Toronto
Reuters

Canada will start welcoming a minimum of 300,000 immigrants annually in 2017 in order to ease economic pressures linked to an aging population, Immigration Minister John McCallum has announced.

The Canadian government has forecast its intake of newcomers to the country in 2017 will remain at the levels seen this year, but prospective migrants from countries such as India may have a reason to cheer as targets for categories under which they are admitted have been raised, the Hindustan Times reported.

The figure, which is in line with this year's unusually high intake number, however, falls far short of expectations after a report last week proposed a 50 percent increase to 450,000 immigrants annually.

In 2016, the target for the economic class – the category most used by Indian immigrants – was at 160,600. This has now been upped to 172,500. The family reunification class has been increased by 4,000 to 84,000.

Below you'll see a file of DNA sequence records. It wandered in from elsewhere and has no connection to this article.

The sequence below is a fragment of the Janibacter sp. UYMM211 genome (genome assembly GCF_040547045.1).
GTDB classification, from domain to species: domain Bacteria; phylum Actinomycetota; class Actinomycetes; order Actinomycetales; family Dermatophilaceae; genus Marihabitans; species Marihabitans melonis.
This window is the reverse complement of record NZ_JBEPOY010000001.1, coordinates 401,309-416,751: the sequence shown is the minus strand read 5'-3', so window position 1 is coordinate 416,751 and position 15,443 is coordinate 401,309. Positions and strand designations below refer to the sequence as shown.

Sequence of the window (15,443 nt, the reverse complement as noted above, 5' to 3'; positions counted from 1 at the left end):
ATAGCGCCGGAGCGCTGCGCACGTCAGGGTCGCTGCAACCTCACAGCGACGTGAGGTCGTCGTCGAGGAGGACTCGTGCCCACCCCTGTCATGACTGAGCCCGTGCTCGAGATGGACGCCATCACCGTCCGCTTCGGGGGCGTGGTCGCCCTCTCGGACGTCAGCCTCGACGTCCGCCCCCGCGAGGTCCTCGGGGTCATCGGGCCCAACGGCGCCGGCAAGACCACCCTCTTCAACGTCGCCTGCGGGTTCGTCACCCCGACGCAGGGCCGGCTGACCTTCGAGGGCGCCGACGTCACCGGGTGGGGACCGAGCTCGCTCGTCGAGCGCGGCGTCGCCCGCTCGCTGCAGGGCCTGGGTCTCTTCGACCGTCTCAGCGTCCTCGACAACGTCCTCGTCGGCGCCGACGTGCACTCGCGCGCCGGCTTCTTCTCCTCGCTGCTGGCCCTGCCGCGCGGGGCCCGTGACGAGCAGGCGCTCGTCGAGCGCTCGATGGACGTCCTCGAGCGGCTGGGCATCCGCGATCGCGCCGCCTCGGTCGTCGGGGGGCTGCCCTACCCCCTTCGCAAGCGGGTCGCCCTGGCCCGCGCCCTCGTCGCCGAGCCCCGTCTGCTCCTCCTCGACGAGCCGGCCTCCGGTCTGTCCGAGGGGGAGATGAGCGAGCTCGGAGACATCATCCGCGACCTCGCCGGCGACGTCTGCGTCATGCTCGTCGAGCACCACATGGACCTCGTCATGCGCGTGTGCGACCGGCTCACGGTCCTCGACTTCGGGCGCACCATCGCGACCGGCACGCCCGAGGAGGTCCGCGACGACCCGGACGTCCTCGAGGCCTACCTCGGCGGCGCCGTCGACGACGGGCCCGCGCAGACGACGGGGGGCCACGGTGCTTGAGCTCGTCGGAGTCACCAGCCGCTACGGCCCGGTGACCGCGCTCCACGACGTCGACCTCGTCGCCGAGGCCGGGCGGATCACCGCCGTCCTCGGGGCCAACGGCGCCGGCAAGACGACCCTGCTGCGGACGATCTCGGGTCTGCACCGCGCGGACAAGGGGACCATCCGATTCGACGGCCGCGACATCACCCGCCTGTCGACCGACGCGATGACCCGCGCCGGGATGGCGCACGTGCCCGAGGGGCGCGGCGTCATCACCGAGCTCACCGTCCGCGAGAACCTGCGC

Leading immigration lawyer Ravi Jain, of Toronto-based Green and Spiegel LLP, told Hindustan Times: "This new target will benefit Indians as there will be more room to bring in Indian immigrants through both the family class and the economic stream."

"I have already seen a decrease in processing time for my Indian clients who are sponsoring spouses and I expect that parental sponsorships will be processed faster as well," he added.

The new plan could also be helpful for students from India, as Jain pointed out, "With the higher number of economic class immigrants coming in every year going forward, there will be room for the government to award higher points for Indian international students so that they can once again more smoothly transition to permanent residence."

The announcement comes days before McCallum leaves for a week-long visit to India, during which he will travel to Amritsar, New Delhi and Chandigarh.

Data released for 2015 showed India was among the top two source countries for new permanent residents. With 39,530 admitted that year, a slight increase over 2014, Indians only trailed permanent residents from the Philippines.

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